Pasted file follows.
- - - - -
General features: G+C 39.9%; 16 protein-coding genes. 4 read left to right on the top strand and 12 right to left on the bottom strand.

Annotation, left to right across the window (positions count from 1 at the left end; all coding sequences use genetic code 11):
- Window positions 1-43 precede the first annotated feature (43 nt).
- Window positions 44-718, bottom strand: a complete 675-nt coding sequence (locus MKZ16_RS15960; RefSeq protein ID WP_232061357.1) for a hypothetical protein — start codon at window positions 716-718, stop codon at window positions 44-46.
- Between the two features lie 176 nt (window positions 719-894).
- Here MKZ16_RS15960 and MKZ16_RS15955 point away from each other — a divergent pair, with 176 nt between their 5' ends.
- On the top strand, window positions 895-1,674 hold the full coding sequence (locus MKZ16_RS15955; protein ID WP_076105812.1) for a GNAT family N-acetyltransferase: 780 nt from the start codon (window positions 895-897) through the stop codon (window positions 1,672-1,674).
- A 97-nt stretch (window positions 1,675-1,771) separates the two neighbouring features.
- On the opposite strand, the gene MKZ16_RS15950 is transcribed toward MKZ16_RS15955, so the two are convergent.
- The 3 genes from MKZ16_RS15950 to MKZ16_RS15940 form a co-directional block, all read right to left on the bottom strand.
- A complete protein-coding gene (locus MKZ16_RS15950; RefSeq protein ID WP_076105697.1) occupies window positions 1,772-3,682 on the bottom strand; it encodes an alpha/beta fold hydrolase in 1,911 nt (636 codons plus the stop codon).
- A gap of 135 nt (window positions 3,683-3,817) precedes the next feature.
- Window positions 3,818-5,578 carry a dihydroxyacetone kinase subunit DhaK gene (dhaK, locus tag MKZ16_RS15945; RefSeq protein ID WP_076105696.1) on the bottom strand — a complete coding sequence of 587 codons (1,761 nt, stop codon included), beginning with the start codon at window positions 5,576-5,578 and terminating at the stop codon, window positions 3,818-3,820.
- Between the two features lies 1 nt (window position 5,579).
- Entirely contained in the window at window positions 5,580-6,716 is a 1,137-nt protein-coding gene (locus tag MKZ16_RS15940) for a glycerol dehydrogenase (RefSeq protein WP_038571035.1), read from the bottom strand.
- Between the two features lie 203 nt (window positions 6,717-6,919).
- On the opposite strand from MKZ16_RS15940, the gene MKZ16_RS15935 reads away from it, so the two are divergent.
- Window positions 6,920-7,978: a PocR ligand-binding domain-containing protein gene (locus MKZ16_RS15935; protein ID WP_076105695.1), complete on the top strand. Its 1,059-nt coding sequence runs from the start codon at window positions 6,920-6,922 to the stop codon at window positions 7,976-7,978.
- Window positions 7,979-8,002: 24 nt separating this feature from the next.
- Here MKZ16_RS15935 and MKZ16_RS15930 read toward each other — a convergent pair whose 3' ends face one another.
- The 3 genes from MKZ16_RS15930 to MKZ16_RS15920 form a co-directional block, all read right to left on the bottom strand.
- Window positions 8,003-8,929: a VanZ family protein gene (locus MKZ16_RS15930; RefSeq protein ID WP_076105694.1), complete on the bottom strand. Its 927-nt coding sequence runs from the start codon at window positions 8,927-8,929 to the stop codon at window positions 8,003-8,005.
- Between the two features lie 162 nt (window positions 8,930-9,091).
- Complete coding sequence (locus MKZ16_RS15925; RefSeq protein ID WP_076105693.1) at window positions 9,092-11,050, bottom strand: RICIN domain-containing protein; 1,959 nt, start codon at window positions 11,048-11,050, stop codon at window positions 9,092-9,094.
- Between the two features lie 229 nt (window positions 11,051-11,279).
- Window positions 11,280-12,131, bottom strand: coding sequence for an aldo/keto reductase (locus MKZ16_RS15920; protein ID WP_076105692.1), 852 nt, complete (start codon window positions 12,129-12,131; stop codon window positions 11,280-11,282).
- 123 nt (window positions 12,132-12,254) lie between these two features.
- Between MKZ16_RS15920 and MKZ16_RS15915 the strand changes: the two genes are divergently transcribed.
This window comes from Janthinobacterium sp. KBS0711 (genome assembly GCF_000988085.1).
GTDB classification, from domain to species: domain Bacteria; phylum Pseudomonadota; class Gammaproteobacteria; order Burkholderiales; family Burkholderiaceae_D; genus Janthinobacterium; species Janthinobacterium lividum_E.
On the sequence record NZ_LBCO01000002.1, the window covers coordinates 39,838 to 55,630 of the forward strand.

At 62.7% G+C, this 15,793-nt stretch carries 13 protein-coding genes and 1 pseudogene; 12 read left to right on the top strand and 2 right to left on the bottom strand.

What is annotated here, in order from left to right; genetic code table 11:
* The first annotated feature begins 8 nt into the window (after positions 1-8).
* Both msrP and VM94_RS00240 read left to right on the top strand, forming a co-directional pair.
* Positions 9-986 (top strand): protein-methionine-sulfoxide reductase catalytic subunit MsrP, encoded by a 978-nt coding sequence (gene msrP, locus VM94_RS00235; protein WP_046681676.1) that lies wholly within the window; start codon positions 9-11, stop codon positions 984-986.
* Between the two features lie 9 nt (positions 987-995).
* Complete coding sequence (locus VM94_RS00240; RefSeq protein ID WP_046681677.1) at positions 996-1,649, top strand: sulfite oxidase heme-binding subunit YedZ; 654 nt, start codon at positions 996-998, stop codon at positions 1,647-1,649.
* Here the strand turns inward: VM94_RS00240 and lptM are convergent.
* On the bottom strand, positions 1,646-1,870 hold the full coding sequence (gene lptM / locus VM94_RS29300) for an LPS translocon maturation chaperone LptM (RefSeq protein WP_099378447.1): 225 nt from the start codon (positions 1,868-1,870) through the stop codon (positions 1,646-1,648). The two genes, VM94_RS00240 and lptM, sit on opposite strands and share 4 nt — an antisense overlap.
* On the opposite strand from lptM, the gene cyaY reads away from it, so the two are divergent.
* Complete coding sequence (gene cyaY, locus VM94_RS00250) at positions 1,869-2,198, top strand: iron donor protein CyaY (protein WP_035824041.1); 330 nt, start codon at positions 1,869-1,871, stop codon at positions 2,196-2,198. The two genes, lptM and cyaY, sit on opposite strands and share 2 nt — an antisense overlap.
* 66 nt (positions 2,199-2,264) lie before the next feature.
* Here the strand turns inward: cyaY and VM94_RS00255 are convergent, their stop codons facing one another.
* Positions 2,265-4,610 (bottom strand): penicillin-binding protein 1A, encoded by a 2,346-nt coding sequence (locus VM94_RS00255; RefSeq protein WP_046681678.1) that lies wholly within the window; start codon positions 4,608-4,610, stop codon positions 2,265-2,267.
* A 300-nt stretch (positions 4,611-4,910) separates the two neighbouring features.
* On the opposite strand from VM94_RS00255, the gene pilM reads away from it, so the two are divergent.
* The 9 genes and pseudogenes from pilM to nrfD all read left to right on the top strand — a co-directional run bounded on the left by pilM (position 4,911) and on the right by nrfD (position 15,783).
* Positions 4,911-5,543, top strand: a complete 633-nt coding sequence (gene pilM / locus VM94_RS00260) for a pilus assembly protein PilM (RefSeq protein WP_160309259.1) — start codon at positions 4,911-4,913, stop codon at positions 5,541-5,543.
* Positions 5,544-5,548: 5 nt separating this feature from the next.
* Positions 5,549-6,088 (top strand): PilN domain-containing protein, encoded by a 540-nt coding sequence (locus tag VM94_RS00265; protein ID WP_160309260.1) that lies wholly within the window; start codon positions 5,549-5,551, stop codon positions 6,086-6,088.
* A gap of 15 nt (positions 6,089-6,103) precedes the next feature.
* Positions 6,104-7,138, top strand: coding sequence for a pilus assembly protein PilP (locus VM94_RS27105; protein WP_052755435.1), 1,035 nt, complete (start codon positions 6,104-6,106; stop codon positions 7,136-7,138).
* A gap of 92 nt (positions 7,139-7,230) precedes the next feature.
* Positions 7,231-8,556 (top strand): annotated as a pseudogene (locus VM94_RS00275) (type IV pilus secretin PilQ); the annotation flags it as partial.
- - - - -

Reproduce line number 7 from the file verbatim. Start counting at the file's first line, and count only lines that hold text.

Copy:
- On the top strand, window positions 895-1,674 hold the full coding sequence (locus MKZ16_RS15955; protein ID WP_076105812.1) for a GNAT family N-acetyltransferase: 780 nt from the start codon (window positions 895-897) through the stop codon (window positions 1,672-1,674).